Kristina Busse

Abstract for Ethics and Fan Studies

Workshop SCMS (March 2015)

Participants: Kristina Busse, Francesca Coppa, Louisa Stein, Gregory Steirer

This workshop examines the ethical issues confronting fan studies scholars in their research and teaching. We bring together scholars from multiple disciplines to speak about the ethical concerns they encounter in their work as they research and teach contemporary and historical fandom. Our aim is to foster a conversation among participants and attendees, laying the groundwork for a flexible and dynamic code of best practices for fan scholars.

Fans establish strict ethical codes of conduct within their communities, including use of pseudonyms and sometimes-unstated expectations of privacy in seemingly public online spaces. Fan studies scholars often strive to respect such expectations, stated or not. These concerns come in conflict with disciplinary citation requirements, as the demand to acknowledge individual authorship often requires exact bibliographic information.

As fan community norms shift, some fans are moving toward expectations of increased visibility. The fan created not-for-profit Organization for Transformative Works lobbies for the cultural and legal value of fan work. Fan-authored sites such as Fanlore establish guidelines for researching and teaching fandom. Expectations differ depending on community and interface, and are constantly evolving within changing cultural contexts. Thus the increased accessibility of fan works online offers its own challenges to fan researchers.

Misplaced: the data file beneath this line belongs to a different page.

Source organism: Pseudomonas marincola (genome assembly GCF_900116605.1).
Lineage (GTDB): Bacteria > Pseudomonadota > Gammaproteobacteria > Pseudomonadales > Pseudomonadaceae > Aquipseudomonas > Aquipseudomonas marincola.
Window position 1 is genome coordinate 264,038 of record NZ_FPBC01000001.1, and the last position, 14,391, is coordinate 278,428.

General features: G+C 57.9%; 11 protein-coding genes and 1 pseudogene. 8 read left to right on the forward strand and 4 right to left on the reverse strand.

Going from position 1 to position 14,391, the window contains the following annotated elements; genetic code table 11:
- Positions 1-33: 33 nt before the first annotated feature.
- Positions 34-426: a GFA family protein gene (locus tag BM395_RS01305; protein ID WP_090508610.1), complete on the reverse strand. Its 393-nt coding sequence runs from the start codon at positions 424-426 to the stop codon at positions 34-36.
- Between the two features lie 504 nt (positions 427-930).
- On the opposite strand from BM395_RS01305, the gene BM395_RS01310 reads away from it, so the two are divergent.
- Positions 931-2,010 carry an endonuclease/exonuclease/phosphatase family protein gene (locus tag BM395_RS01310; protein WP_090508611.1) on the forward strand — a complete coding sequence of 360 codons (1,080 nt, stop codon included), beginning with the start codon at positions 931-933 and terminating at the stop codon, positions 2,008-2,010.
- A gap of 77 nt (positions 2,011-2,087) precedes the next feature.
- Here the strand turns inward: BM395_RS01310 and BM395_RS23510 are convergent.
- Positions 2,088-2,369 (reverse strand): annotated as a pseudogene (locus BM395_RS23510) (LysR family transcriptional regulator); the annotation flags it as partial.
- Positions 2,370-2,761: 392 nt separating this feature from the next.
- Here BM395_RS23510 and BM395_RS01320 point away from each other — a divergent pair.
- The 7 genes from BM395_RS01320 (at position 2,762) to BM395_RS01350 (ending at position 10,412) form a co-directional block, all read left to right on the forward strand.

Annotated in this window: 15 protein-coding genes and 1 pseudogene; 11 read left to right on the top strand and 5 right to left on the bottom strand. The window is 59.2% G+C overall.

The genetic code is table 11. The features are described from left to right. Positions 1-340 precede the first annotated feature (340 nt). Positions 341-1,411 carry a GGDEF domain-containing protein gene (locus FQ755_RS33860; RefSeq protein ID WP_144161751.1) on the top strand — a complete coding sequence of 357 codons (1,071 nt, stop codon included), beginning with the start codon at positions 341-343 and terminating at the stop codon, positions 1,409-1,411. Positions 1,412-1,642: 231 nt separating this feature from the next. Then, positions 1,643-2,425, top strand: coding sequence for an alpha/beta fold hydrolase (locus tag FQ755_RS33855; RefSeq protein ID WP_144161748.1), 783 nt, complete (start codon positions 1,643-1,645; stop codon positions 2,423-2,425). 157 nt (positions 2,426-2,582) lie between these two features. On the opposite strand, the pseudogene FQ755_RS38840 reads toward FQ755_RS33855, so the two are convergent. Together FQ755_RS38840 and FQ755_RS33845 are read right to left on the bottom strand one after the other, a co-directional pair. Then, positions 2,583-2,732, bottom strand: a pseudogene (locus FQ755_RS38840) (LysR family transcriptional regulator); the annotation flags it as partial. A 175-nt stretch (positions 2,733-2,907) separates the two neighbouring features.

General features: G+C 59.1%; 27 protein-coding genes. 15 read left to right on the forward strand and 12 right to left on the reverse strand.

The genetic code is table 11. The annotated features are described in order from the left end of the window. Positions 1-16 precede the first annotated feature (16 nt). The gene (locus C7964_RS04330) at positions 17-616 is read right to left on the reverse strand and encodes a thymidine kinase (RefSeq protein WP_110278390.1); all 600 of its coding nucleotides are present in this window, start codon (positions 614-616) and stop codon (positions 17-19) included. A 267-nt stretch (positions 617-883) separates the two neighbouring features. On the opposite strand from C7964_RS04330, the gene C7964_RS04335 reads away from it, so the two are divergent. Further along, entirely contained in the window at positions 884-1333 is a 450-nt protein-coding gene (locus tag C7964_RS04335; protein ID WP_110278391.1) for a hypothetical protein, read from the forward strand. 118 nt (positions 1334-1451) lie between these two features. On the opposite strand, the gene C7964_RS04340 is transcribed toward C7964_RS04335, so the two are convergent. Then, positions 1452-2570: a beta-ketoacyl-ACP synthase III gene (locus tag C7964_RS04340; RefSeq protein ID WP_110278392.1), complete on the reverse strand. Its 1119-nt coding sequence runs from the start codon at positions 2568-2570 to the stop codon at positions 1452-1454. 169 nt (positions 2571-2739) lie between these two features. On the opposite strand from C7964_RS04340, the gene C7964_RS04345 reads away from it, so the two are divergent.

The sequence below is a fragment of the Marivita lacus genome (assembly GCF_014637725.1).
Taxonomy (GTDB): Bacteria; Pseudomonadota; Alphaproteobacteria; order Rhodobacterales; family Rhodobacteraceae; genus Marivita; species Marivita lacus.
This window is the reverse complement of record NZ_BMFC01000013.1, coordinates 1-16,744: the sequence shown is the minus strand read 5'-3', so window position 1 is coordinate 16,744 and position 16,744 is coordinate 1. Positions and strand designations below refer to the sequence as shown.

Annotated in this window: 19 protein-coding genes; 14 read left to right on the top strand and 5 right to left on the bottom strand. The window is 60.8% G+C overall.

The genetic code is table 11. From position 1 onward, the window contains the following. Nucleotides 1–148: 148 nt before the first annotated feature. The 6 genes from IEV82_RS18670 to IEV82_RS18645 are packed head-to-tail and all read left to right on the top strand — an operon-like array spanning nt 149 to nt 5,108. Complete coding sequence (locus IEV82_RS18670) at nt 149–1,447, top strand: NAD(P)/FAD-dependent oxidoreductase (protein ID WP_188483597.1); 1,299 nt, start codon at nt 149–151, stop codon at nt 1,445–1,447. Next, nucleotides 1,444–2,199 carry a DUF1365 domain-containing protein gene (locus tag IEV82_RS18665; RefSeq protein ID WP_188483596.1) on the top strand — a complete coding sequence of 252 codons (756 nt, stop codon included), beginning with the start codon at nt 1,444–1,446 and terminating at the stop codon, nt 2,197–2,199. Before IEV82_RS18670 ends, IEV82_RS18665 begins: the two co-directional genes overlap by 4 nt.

"First do no harm" remains a vital rule in any research that contains human subject research, but the expectations of university administrators, fellow academics, and fellow fans may differ widely regarding what constitutes harm and also whether textual artifacts constitute human subjects. Likewise, teachers of fan studies aim to protect fan communities and aid students learning, and these concerns may conflict. In addition, historical fan research presents its own ethical questions regarding narrative framing, documentation and citation, and self-positioning.

The workshop brings together scholars of media history, media industry, video games, literature, and contemporary popular culture. Drawing from IRB demands and AOIR guidelines on the one hand and personal experience as fans, academics, and industry liaisons on the other, our intent is to showcase the challenges and opportunities present as we strive to engage ethically with fellow fans, scholars, and students, and the many intersections these groups encompass.